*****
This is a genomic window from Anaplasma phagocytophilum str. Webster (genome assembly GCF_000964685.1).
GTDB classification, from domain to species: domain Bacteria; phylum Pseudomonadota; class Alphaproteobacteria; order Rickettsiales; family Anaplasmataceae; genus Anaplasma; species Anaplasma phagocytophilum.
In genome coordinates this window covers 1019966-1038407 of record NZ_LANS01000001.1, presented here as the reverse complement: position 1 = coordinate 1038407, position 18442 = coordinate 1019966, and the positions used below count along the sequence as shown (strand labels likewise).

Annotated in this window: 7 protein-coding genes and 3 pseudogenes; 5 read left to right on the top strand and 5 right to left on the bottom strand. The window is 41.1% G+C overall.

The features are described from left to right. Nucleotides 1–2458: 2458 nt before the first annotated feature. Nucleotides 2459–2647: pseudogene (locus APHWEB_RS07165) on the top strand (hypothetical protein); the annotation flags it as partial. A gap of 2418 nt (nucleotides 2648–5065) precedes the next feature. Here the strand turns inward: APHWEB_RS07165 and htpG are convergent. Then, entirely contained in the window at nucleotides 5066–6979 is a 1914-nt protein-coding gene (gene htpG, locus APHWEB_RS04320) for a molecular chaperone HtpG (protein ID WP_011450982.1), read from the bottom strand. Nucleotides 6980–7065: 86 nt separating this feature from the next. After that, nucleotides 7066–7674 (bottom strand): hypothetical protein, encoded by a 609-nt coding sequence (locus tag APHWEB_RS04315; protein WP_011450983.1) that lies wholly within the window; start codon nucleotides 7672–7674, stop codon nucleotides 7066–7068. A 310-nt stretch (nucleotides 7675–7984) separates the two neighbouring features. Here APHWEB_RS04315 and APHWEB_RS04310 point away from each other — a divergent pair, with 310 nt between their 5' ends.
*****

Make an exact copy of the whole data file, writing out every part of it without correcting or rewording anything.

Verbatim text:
This is a genomic window from Anaplasma phagocytophilum str. Webster (genome assembly GCF_000964685.1).
GTDB classification, from domain to species: domain Bacteria; phylum Pseudomonadota; class Alphaproteobacteria; order Rickettsiales; family Anaplasmataceae; genus Anaplasma; species Anaplasma phagocytophilum.
In genome coordinates this window covers 1019966-1038407 of record NZ_LANS01000001.1, presented here as the reverse complement: position 1 = coordinate 1038407, position 18442 = coordinate 1019966, and the positions used below count along the sequence as shown (strand labels likewise).

Annotated in this window: 7 protein-coding genes and 3 pseudogenes; 5 read left to right on the top strand and 5 right to left on the bottom strand. The window is 41.1% G+C overall.

The features are described from left to right. Nucleotides 1–2458: 2458 nt before the first annotated feature. Nucleotides 2459–2647: pseudogene (locus APHWEB_RS07165) on the top strand (hypothetical protein); the annotation flags it as partial. A gap of 2418 nt (nucleotides 2648–5065) precedes the next feature. Here the strand turns inward: APHWEB_RS07165 and htpG are convergent. Then, entirely contained in the window at nucleotides 5066–6979 is a 1914-nt protein-coding gene (gene htpG, locus APHWEB_RS04320) for a molecular chaperone HtpG (protein ID WP_011450982.1), read from the bottom strand. Nucleotides 6980–7065: 86 nt separating this feature from the next. After that, nucleotides 7066–7674 (bottom strand): hypothetical protein, encoded by a 609-nt coding sequence (locus tag APHWEB_RS04315; protein WP_011450983.1) that lies wholly within the window; start codon nucleotides 7672–7674, stop codon nucleotides 7066–7068. A 310-nt stretch (nucleotides 7675–7984) separates the two neighbouring features. Here APHWEB_RS04315 and APHWEB_RS04310 point away from each other — a divergent pair, with 310 nt between their 5' ends.